Precision Ground Mild Steel - for axles and spindles where an accurate diameter is essential.

Bright Drawn Mild Steel - for general work where good unmachinmed (but not accurately sized) surfaces or a good turned/machined finish is more important than absolute strength.

Leaded or free turning versions of the above where easy machining and excellent turned finish matter.

Black mild steel - hot rolled or drawn, for parts to be machined all over where lack of distortion matters.

Then there are many alloy steels of greater hardeness, strength and toughness than mild steel that will generally machinme better than silver steel and not require additional hardening for most purposes.

Silver steel is really just for tools, locating dowels and the odd part that needs to be hardened.

Finally, fear not, if water hardened drill rod is hardened in the same way as silver steel, it's an easy task using no more than a standard blowtorch.


Ian S C16/08/2012 11:06:33
7468 forum posts
230 photos
For some bits and pieces I even use rebar, it seems to machine well, and I get bits of it for free. Ian S C
David Littlewood22/08/2012 14:22:41
533 forum posts


Very nice, but why? If it isn't hardened, is there any value in using silver steel? I think for such a job, if mild steel was not considered good enough, I would have used EN24T (817M40 in new money). Machines quite well, and is very, very strong.


Edited By David Littlewood on 22/08/2012 14:23:37

Roy M24/09/2012 22:33:52
104 forum posts
7 photos

I have used silver steel extensively over the years, even when unhardened it offers

far better qualities than mild steel if it is to be used as a moving part.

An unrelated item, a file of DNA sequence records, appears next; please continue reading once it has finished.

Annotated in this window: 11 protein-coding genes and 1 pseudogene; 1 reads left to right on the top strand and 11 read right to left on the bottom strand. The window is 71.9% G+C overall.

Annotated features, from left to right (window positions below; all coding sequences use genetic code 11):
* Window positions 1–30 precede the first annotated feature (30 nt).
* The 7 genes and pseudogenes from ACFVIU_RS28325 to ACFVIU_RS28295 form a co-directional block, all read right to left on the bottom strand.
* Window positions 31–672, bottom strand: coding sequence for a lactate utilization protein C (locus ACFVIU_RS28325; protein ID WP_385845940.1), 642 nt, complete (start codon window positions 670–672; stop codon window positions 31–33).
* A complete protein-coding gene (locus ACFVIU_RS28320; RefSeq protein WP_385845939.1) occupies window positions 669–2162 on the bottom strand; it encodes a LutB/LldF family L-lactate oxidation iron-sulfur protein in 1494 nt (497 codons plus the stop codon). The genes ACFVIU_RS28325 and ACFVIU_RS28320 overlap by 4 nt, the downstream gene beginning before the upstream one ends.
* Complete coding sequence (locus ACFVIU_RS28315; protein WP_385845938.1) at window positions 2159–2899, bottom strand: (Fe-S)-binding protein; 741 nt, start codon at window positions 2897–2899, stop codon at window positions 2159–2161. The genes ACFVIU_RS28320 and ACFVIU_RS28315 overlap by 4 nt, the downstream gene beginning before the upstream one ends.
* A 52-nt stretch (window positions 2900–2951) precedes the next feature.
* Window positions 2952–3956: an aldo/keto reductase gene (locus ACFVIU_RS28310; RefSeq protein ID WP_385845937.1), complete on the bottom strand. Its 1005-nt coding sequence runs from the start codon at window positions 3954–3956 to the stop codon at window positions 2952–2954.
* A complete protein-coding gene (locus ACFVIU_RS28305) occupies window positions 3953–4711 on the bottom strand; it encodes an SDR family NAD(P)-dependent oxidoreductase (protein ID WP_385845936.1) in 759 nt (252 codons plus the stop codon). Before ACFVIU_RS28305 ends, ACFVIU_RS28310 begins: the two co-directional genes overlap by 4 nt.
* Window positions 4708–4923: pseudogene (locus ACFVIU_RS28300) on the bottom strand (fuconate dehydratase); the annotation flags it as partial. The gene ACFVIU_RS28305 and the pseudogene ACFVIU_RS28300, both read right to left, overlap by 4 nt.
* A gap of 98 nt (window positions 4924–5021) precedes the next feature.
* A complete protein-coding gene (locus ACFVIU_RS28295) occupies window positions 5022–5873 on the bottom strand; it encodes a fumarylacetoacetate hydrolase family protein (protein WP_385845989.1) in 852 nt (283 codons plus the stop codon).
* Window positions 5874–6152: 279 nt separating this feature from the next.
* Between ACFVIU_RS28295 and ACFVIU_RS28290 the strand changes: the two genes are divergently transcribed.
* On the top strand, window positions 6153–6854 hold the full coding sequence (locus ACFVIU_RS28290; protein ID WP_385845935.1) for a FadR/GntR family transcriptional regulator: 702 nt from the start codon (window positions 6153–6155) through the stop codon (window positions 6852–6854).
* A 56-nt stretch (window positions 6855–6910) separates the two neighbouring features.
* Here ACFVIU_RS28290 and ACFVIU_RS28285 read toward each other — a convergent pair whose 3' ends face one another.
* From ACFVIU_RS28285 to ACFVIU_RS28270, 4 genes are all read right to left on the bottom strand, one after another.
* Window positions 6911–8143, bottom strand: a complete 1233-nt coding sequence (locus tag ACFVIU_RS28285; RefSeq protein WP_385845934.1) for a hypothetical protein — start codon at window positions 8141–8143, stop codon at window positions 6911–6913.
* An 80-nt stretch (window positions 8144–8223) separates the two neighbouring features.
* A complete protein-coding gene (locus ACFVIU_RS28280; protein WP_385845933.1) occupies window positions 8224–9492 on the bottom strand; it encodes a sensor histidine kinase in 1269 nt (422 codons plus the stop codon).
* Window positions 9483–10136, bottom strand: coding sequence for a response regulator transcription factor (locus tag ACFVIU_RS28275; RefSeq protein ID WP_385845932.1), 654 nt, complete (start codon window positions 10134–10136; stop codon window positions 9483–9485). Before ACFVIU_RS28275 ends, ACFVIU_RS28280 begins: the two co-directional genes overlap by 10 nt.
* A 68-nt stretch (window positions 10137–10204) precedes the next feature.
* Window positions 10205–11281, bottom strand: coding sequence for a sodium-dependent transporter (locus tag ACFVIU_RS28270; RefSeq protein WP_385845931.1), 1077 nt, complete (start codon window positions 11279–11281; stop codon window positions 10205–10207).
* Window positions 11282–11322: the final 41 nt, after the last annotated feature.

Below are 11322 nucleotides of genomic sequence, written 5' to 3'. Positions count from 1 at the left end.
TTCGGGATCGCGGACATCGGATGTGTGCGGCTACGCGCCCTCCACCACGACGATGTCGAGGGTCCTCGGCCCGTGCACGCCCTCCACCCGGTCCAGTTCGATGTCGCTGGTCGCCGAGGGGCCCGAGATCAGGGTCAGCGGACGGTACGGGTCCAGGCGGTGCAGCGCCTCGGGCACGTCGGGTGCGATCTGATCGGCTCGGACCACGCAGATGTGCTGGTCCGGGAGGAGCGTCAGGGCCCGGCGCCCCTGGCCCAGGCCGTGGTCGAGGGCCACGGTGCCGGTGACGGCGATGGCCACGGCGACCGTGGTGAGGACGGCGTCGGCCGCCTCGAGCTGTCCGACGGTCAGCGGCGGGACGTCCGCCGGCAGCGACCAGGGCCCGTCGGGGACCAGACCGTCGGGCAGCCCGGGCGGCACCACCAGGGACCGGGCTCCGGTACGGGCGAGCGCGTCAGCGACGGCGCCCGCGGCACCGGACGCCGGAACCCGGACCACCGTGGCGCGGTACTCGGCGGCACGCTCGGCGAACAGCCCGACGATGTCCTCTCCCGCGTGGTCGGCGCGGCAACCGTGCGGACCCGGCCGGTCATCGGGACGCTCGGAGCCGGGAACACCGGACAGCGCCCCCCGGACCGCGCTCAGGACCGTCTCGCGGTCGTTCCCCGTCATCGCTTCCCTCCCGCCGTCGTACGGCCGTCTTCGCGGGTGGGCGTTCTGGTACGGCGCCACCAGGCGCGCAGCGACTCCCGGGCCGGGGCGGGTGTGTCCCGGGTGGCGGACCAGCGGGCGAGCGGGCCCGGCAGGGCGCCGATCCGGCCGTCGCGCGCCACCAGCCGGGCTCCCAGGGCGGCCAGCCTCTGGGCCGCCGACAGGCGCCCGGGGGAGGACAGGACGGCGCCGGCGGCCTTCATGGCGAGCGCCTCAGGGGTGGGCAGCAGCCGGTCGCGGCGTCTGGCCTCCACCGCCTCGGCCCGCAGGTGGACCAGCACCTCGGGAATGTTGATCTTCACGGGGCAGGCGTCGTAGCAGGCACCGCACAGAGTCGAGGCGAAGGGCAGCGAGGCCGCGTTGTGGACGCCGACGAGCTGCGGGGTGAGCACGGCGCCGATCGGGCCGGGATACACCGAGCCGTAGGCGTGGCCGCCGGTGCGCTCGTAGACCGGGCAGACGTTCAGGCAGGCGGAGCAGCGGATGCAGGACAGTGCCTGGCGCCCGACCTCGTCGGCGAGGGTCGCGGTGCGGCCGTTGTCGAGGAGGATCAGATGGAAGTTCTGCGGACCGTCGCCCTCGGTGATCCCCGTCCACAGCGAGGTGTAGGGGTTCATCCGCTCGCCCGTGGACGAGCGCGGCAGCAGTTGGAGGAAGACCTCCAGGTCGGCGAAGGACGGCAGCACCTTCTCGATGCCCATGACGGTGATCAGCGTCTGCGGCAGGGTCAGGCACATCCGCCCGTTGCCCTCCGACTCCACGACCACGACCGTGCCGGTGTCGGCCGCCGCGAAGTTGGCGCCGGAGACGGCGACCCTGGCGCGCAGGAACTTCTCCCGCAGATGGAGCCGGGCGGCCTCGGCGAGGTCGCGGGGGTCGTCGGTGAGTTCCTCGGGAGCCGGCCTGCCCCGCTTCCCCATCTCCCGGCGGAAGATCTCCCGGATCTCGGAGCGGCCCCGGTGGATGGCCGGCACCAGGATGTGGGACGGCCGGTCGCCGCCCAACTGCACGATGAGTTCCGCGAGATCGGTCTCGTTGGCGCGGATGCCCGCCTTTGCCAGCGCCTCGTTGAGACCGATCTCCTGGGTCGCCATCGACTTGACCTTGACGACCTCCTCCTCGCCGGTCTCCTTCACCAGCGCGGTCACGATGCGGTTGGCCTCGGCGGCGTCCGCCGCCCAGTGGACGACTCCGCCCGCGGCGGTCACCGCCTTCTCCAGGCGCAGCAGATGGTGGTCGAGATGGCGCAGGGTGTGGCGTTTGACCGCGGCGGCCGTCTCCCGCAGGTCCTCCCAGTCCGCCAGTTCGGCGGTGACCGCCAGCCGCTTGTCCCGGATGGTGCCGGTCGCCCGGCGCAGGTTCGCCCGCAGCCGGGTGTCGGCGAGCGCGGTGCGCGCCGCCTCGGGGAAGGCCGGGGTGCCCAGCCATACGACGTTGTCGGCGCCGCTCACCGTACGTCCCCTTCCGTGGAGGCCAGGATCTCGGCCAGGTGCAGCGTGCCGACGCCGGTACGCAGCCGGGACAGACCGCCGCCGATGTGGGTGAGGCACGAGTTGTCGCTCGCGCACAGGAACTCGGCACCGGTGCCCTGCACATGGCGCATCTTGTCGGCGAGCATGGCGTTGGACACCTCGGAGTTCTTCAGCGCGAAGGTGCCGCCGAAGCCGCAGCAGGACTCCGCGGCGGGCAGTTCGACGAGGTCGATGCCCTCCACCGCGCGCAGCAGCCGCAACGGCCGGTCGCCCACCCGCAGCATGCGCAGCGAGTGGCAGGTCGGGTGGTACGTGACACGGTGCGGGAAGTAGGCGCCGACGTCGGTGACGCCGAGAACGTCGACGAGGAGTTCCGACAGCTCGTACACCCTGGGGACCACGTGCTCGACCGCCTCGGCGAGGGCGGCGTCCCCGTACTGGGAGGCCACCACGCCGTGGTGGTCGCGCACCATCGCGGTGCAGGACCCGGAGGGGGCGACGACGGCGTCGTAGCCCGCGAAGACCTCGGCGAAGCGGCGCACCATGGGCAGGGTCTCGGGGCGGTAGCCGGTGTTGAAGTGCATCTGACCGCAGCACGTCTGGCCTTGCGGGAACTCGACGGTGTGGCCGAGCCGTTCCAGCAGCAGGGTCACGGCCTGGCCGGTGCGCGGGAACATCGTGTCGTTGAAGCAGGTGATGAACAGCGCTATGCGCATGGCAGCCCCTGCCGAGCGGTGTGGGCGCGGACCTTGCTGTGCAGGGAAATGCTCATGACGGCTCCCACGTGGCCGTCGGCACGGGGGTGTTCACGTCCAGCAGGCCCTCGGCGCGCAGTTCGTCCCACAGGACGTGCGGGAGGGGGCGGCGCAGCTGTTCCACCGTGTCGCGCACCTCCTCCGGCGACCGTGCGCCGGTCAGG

There is far less likleyhood of silversteel 'picking-up' if used as a rotating part without bearings.

Because of it's toughness, it resists cutting, and as mentioned a well ground hss tool will give

excellent results. In my opinion, leaded free - cutting mild steel should only be used to reduce machining time comercially, unless the part is not doing any work I would try not to use it. The value of the parts, when hand made, is largely your labour, and you won't thank yourself for saving a couple of quid if three or four hours hard work ends up a big disapointment!

Michael Gilligan25/09/2012 11:04:37
20070 forum posts
1040 photos

Just an aside

If I remember correctly; there is [or was] an occasional problem with Silver Steel being Trochoidal in section, not circular. Reuleaux_triangle    Something to do with centerless grinding, I think.

This shape [usually three-lobed in this context], has a constant "diameter" but varying "radius".

... The UK 50p and 20p coins have the same characteristic.


enlightened Thinks: Perhaps that explains the varying results that people have when using Silver Steel for axles.




Edited By Michael Gilligan on 25/09/2012 11:25:45

Stub Mandrel26/09/2012 21:58:33
4315 forum posts
291 photos
1 articles



Michael Gilligan26/09/2012 23:12:51
20070 forum posts
1040 photos
Posted by Stub Mandrel on 26/09/2012 21:58:33:




True ... but that's a rather broad description.    Lobate

It reminds me of the comment that all Crows are black birds,

but not all black birds are Crows.



Edited By Michael Gilligan on 26/09/2012 23:15:41

Edited By Michael Gilligan on 26/09/2012 23:16:48

David Littlewood27/09/2012 01:02:52
533 forum posts


That in turn reminds me of the three prodessional men who travelled up to Scotland together for the first time. On crossing the border they saw several fields containing numbers of black sheep.

"Look" said the historian "it seems all the sheep in Scotland are black"

"No" said the engineer, "it only proves that some of the sheep in Scotland are black".

"Well, said the logician, " if we wish to state the position precisely, it only proves that not all the sheep in Scotland are [not black] on both sides".


Edited By David Littlewood on 27/09/2012 01:04:29